Associated Members Dan Grading and Technical Standards


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Karate Wales Ltd. recognises that many associations and clubs have existing policies and practices regarding Dan grading and technical standards which may have worked for them over many years.

Karate Wales Ltd. accepts that associations and clubs should continue with their current practice and procedures but recommends that whatever method is used there are clearly defined procedures setting out progression routes at all Dan grade levels.

There are four areas in which Karate Wales Ltd. makes general recommendations:

  1. The Dan grading examination

  2. The candidate’s length of time in grade

  3. The candidate’s age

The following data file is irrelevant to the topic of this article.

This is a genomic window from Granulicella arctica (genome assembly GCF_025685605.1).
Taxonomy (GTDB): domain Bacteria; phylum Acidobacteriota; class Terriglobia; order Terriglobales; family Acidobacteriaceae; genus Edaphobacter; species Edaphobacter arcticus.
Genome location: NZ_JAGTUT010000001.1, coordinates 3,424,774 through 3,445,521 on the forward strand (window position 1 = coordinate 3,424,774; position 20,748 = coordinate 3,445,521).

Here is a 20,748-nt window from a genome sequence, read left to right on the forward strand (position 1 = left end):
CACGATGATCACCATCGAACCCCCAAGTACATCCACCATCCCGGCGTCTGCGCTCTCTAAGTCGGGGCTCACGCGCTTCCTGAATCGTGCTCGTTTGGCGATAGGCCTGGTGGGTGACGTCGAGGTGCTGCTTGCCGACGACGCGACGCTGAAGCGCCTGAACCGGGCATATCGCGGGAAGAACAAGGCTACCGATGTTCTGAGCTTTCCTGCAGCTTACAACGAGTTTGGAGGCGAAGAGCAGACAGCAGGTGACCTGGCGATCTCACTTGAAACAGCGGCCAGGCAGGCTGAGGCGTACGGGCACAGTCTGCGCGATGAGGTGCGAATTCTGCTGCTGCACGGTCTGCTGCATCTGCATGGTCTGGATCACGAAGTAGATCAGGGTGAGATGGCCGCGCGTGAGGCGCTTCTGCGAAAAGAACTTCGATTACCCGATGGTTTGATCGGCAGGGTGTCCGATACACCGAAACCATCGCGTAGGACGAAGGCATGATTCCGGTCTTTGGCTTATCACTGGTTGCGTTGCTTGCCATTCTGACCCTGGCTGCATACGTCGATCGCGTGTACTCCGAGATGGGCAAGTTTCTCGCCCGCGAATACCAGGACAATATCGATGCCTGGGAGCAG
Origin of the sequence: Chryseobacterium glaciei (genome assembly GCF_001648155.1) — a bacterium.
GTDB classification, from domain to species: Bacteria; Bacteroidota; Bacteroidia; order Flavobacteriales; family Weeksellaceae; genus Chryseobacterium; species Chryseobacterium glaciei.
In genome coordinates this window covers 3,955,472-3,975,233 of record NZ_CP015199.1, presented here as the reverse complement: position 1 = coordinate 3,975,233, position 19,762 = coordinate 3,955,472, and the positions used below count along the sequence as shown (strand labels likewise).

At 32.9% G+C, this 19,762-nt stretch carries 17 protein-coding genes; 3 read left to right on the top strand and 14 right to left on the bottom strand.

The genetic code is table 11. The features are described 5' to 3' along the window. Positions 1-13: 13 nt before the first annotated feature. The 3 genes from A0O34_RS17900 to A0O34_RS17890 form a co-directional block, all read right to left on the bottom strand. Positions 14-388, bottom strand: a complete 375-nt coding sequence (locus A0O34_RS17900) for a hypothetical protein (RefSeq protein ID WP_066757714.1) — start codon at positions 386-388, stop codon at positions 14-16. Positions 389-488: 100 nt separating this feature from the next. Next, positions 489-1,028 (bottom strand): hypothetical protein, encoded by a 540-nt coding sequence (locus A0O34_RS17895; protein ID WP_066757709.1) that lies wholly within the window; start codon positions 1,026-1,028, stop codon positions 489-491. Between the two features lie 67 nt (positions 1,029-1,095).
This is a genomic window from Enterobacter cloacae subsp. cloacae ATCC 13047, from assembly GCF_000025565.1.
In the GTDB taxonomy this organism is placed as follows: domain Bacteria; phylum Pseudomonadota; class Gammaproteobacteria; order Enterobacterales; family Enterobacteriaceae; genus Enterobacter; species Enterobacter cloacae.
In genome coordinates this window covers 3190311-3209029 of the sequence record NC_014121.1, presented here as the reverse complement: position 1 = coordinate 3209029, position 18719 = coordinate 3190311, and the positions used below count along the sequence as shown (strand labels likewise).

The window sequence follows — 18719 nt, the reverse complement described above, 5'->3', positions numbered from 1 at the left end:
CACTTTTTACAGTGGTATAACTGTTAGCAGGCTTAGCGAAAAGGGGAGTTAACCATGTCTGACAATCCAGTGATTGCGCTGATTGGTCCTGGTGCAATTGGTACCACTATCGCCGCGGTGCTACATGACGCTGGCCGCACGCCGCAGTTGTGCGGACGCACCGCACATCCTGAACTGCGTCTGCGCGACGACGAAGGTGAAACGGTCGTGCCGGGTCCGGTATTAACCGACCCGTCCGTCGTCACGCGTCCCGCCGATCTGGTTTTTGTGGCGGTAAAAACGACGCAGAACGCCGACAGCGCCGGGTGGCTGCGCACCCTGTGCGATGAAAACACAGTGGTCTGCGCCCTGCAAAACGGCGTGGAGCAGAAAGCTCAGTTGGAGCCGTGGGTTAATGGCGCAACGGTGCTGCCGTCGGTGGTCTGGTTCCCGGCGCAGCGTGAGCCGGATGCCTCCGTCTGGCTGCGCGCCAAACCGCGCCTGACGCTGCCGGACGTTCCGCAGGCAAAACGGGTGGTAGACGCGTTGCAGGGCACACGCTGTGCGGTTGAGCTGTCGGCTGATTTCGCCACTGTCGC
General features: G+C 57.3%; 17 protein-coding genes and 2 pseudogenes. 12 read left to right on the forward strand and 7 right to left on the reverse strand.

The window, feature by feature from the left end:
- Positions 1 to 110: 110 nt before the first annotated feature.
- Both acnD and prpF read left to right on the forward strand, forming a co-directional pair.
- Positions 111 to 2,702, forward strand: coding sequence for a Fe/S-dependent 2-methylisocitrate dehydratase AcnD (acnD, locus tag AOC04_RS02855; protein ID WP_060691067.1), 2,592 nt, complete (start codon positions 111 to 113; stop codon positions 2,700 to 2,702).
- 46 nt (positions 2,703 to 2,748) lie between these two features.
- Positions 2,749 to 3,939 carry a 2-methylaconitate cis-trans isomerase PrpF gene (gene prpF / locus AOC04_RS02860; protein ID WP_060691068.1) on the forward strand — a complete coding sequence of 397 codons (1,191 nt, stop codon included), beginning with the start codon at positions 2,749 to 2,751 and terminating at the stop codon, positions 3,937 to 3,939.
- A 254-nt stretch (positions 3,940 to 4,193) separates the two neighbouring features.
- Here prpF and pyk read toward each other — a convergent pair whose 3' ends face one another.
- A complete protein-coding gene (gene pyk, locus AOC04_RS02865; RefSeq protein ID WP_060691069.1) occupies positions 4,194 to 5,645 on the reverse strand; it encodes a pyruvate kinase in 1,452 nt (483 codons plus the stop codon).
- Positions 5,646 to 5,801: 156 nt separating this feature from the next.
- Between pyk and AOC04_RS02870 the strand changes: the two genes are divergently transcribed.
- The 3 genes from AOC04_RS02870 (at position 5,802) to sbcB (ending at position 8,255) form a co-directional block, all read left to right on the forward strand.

4. The composition of the Dan grade panel

  1. The Dan Grading Examination

There is a wide range of karate associations and clubs within Karate Wales Ltd. member organisations. Karate Wales Ltd. agrees that it cannot recommend what should or should not be the specific content of a Dan grading examination.

However, where candidates are required to attend an examination at which they must demonstrate attitude, skills and knowledge to a grading panel, Karate Wales Ltd. does recommend that the three k’s – kihon, kumite and kata should form part of that examination

Many associations and clubs test Dan grades attempting fourth Dan (yondan) and above in different ways. Some test by technical examination, others by considering the candidate’s contribution to the development of karate in general.  

Where consideration is given to the award of a Dan grade which does not require the candidate’s attendance at an examination, this will include: -

• Details of the individuals karate history

• Their contribution to karate

• Their age and seniority

• Any other contributory factor

Any confirmation or consideration should not be unreasonably withheld.

  1. Length Of Time In Grade